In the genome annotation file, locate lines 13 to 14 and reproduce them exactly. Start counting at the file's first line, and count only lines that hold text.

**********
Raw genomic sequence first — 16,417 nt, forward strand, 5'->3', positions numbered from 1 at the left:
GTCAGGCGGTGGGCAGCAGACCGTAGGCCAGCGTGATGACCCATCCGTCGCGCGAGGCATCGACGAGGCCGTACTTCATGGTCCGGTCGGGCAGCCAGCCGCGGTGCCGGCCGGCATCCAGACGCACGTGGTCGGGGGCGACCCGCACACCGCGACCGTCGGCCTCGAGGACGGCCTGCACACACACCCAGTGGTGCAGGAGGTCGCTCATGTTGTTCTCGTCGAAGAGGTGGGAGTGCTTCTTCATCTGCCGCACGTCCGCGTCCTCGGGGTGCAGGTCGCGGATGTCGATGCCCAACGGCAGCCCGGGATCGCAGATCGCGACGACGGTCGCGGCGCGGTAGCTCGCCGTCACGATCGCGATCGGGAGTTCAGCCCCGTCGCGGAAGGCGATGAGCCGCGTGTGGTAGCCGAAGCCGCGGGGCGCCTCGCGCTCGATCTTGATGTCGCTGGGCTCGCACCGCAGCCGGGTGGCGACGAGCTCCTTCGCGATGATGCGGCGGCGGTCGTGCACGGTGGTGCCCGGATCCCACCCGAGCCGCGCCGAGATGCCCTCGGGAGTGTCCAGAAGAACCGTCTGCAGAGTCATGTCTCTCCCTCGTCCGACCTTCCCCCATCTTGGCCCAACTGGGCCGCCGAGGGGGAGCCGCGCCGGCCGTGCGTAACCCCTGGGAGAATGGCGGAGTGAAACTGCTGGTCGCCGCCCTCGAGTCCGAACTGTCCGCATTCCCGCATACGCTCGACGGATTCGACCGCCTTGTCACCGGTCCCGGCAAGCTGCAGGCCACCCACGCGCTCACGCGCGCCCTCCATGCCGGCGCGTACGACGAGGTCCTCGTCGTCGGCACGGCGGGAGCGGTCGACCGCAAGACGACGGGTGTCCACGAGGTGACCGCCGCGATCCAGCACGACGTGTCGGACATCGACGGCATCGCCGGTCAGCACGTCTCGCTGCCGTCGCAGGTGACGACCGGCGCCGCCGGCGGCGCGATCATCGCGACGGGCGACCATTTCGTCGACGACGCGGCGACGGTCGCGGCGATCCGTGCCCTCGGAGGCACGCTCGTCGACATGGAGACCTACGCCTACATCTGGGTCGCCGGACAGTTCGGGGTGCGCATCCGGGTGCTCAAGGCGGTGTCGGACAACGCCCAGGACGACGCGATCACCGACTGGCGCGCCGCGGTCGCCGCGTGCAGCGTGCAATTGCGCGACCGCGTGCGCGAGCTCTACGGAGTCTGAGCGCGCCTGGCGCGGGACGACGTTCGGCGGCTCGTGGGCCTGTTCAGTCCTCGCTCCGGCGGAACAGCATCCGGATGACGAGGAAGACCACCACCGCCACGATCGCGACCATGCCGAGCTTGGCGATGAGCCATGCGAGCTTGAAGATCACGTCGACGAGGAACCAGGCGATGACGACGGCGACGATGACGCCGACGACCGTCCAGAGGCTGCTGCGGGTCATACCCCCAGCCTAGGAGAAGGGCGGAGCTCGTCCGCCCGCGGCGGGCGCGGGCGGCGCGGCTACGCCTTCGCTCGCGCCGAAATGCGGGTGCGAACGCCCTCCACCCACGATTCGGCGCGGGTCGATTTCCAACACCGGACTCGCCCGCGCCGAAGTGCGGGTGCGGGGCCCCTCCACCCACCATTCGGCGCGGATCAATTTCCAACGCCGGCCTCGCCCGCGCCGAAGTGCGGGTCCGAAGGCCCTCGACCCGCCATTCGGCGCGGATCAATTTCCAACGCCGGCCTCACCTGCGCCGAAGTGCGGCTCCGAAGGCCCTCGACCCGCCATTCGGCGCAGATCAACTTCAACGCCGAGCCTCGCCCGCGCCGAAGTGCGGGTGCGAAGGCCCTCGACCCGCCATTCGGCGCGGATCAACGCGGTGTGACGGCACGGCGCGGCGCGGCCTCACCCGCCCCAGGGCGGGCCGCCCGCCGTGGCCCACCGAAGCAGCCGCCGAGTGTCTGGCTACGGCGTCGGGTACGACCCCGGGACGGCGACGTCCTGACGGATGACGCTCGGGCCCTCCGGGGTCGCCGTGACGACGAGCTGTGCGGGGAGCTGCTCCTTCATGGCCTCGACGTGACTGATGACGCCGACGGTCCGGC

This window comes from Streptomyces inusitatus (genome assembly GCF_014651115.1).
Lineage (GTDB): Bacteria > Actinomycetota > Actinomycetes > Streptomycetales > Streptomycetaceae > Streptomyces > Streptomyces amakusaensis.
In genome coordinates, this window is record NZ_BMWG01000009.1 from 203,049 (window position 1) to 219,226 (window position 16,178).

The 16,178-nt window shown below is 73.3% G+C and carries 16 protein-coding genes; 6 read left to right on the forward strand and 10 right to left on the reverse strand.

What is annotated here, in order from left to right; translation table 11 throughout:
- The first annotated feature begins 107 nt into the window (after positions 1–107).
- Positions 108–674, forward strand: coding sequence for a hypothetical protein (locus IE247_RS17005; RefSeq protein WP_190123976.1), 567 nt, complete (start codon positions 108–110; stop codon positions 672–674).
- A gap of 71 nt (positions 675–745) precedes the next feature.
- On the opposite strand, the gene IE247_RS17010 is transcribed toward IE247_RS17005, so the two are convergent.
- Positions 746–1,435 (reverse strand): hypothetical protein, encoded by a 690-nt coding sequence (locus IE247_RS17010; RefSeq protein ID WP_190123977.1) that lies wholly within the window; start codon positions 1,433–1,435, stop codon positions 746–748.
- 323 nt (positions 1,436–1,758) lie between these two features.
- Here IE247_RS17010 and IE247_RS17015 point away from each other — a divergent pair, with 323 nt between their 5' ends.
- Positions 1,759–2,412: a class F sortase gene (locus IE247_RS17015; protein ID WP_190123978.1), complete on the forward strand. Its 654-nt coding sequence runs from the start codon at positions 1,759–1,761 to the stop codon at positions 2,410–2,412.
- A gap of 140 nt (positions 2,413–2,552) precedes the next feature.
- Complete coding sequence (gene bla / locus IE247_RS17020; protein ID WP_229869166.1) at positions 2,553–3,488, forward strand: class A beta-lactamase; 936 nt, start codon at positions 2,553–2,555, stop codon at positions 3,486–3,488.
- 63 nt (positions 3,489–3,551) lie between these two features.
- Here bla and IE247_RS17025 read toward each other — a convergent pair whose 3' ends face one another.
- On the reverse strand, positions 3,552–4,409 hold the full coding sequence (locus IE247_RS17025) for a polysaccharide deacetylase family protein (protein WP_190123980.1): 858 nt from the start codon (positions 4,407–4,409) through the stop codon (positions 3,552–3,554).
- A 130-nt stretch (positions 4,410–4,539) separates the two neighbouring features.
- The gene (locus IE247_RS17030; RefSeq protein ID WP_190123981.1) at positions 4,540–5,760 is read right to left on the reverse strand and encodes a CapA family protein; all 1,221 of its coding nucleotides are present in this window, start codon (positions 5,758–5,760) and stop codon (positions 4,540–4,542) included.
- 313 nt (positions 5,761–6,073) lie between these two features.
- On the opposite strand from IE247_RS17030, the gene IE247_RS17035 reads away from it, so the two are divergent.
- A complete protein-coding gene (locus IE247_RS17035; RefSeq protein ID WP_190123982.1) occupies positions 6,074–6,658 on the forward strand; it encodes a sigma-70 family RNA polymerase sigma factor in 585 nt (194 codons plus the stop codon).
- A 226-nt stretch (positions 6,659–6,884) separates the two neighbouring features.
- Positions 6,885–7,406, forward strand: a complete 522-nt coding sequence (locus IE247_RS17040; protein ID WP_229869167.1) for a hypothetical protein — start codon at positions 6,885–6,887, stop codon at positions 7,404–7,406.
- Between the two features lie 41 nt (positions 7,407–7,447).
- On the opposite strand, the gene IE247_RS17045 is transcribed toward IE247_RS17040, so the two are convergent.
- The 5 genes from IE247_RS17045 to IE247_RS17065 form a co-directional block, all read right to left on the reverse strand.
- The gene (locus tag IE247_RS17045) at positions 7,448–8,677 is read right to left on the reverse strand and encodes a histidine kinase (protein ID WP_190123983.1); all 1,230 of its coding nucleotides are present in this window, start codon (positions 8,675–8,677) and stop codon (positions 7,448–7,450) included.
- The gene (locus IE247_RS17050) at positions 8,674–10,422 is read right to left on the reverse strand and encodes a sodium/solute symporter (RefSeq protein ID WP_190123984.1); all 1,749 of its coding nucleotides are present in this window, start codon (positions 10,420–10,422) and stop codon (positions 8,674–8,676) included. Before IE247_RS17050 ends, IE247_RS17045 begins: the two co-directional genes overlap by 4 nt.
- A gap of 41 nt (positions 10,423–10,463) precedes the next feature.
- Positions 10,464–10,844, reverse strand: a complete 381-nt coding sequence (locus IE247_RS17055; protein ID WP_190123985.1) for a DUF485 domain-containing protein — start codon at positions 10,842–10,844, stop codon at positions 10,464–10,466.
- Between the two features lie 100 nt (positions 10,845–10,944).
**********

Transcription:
- 323 nt (positions 1,436–1,758) lie between these two features.
- Here IE247_RS17010 and IE247_RS17015 point away from each other — a divergent pair, with 323 nt between their 5' ends.